CSIC 3907-83/6907-82 - Advanced Cryptography
District House B205
Name: Arkady Yerukhimovich
Office hours: By appointment
This course will introduce students to modern research in cryptography. This is a seminar-style course with students reading and leading discussion on recent academic papers in the field. The course will teach students how to read, understand, and analyze academic papers and how to identify open problems for further research. There will also be a semester-long research project for students to apply the skills they have learned.
The course will cover two different active research topics in cryptography. The first is differential privacy, or how can we perform statistical analyses on large data sets while maintaining the privacy of the individuals whose data is contained in the datasets. The second topic will study the cryptography underlying blockchain technology. We will focus on the low-level protocols and algorithms to understand the properties that blockchain does and does not provide.
See syllabus for additional details.
A list of papers to choose from for presentations is available here.
Students are welcome to add to this list if they find a paper that they find interesting, even if they do not want to present it.
When claiming a paper, please add your name to the "claimed by" column so people know what you will be presenting.
I ask that you do this by the Friday before your presentation to give other students time to read the paper.
Some resources for finding places include:
ePrint - many recent crypto papers
arXiv crypto and data structures - paper repositories, use search to find relevant papers
Recent conferences in security, crypto, ML, etc.
Differential Privacy Resources:
Here are some additional reading materials for background on differential privacy
The Foundations of Differential Privacy by Dwork, Roth - Good textbook giving overview of differential privacy defintions, constructions, and applications.
Course on Differential Privacy - this is a course by Aaron Roth covering much of the material in the book above. Has lecture slides.
Tutorial - Tutorial on differential privacy by Adam Smith
Here are some additional reading materials for background on blockchain:
Bitcoin and Cryptocurrency Technologies by Narayanan, Bonneau, Felten, Miller, and Goldfeder - Good textbook giving overview of Bitcoin and other blockchain-based cryptocurrencies.
Blockchain Course - Lecture notes for a course on Blockchain by Aggelos Kiayais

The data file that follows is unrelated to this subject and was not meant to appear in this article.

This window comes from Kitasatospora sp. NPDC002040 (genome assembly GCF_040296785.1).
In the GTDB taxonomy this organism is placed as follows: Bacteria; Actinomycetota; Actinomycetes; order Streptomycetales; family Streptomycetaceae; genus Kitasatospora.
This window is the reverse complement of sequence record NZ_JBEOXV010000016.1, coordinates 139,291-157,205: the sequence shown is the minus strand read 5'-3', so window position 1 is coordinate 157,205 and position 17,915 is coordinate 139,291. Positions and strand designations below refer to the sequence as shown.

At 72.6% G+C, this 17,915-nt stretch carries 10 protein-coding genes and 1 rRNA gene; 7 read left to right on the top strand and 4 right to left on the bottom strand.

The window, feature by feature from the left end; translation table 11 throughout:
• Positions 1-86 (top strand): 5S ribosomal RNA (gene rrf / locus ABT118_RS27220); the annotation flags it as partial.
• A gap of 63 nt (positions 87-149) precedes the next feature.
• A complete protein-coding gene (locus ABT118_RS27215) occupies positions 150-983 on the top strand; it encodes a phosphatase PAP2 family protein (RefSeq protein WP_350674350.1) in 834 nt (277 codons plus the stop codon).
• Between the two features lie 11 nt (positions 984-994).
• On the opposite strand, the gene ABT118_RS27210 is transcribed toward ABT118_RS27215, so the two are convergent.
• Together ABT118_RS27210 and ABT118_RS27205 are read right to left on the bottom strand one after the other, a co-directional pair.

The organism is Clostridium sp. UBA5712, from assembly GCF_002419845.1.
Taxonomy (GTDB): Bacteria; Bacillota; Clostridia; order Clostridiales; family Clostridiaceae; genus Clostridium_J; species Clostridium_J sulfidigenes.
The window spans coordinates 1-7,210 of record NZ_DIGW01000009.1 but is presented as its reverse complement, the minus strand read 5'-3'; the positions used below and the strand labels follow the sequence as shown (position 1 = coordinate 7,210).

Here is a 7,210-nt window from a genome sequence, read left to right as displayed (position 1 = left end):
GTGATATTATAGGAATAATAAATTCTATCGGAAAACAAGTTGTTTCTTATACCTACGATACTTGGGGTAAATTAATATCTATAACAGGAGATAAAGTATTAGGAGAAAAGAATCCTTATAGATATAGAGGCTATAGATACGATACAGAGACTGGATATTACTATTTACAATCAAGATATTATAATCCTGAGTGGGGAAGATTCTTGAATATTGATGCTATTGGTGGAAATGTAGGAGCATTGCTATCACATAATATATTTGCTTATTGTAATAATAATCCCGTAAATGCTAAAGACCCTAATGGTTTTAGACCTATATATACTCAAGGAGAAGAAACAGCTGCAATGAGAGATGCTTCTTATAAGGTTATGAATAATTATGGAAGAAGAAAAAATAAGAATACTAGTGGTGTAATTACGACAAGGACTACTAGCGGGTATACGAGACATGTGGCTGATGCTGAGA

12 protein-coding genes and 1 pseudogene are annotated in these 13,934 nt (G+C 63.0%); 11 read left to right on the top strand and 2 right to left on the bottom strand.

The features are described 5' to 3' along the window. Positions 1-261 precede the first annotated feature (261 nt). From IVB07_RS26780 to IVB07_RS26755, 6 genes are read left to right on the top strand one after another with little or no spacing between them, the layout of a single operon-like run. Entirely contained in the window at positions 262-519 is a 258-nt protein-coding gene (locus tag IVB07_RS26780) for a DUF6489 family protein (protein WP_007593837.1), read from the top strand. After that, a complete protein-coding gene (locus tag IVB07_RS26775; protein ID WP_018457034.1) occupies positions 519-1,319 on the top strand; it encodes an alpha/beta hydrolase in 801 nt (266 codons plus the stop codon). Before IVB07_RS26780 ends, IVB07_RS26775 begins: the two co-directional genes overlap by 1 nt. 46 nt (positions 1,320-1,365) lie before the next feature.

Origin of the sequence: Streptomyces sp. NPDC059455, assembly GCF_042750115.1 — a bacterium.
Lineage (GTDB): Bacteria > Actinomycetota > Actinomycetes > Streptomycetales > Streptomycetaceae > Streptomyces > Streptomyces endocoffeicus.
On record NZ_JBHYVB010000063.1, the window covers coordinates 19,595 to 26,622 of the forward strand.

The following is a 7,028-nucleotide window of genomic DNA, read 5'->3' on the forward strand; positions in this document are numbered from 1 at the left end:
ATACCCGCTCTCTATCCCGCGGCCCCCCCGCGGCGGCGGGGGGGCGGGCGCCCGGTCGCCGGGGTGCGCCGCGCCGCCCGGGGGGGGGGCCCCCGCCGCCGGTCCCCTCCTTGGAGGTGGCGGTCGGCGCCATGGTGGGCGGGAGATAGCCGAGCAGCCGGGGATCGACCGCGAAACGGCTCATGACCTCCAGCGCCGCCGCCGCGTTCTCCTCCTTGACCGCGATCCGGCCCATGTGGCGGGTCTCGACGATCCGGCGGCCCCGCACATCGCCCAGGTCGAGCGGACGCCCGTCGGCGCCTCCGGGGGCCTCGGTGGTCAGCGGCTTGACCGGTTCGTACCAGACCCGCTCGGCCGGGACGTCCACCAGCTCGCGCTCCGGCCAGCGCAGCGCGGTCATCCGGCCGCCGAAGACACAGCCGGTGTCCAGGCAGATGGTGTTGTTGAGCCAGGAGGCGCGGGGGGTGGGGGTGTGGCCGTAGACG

Medium article - Nice, short, write-up on Synchrony assumptions in PoS blockchains
NEW: We will have our final project presentations on Wednesday Apr. 24th, starting at 12:45. The talks will be in SEH 4605 (not our usual classroom).
NEW:On Apr. 17, we will have the following two presentations:
On Apr. 10, we will have the following two presentations:
DC-area crypto day will be held at NIST on Thursday, April 11. All are welcome to attend (it's FREE), but prior registration by April 4 is required. Crypto Day
On Apr. 3, we will have the following three presentations:
On Mar. 27, we will have the following three presentations:
On Mar. 6, we will have the following two presentations:
On Feb. 27, we will have the following two presentations (moved from Feb. 20):
On Feb. 13, we will have the following two presentations:
On Feb. 6, we will have the following two presentations:
On Jan. 30, we will have the following two presentations:
On Jan. 23, I will lead discussion on the following paper: Prochlo: Strong Privacy for Analytics in the Crowd. Everybody should skim over the paper to understand the main contributions, results, and techniques. As you read, try to think of any questions you have about the problems addressed, results, or techniques and any thoughts on further questions motivated by the paper.
Welcome to Advanced Crypto
- Each prject team will give one talk, you are responsible for choosing who will present.
- Talks should be 15-20 minutes long, with a hard cap at 20
- Since we have 8 talks, we will likely not finish by 3:15. Send me an email if you need to leave at 3:15, so I can schedule your talk earlier.
- If you have questions on what should be included in the talk, email me or come talk to me.